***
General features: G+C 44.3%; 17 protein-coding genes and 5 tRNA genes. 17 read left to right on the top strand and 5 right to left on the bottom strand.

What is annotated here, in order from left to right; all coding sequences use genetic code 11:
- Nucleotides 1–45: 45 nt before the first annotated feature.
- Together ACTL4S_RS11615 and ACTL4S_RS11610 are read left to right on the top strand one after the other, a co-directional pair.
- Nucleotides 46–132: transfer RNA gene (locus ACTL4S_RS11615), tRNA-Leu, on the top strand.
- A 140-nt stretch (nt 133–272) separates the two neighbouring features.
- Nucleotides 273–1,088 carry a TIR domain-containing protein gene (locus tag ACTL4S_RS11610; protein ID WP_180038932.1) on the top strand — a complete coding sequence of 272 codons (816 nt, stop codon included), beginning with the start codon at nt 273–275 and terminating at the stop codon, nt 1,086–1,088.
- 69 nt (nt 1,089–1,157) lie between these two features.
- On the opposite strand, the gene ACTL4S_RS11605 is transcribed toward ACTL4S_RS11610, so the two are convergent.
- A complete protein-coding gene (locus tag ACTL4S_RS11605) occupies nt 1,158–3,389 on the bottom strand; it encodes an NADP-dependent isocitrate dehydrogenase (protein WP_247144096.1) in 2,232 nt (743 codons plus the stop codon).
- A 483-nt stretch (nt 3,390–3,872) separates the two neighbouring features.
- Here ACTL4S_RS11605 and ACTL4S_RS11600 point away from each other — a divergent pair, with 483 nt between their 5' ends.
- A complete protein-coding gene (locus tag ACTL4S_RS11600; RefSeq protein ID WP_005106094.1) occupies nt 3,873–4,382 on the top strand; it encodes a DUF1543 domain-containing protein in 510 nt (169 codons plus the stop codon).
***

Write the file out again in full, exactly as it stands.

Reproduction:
General features: G+C 44.3%; 17 protein-coding genes and 5 tRNA genes. 17 read left to right on the top strand and 5 right to left on the bottom strand.

What is annotated here, in order from left to right; all coding sequences use genetic code 11:
- Nucleotides 1–45: 45 nt before the first annotated feature.
- Together ACTL4S_RS11615 and ACTL4S_RS11610 are read left to right on the top strand one after the other, a co-directional pair.
- Nucleotides 46–132: transfer RNA gene (locus ACTL4S_RS11615), tRNA-Leu, on the top strand.
- A 140-nt stretch (nt 133–272) separates the two neighbouring features.
- Nucleotides 273–1,088 carry a TIR domain-containing protein gene (locus tag ACTL4S_RS11610; protein ID WP_180038932.1) on the top strand — a complete coding sequence of 272 codons (816 nt, stop codon included), beginning with the start codon at nt 273–275 and terminating at the stop codon, nt 1,086–1,088.
- 69 nt (nt 1,089–1,157) lie between these two features.
- On the opposite strand, the gene ACTL4S_RS11605 is transcribed toward ACTL4S_RS11610, so the two are convergent.
- A complete protein-coding gene (locus tag ACTL4S_RS11605) occupies nt 1,158–3,389 on the bottom strand; it encodes an NADP-dependent isocitrate dehydrogenase (protein WP_247144096.1) in 2,232 nt (743 codons plus the stop codon).
- A 483-nt stretch (nt 3,390–3,872) separates the two neighbouring features.
- Here ACTL4S_RS11605 and ACTL4S_RS11600 point away from each other — a divergent pair, with 483 nt between their 5' ends.
- A complete protein-coding gene (locus tag ACTL4S_RS11600; RefSeq protein ID WP_005106094.1) occupies nt 3,873–4,382 on the top strand; it encodes a DUF1543 domain-containing protein in 510 nt (169 codons plus the stop codon).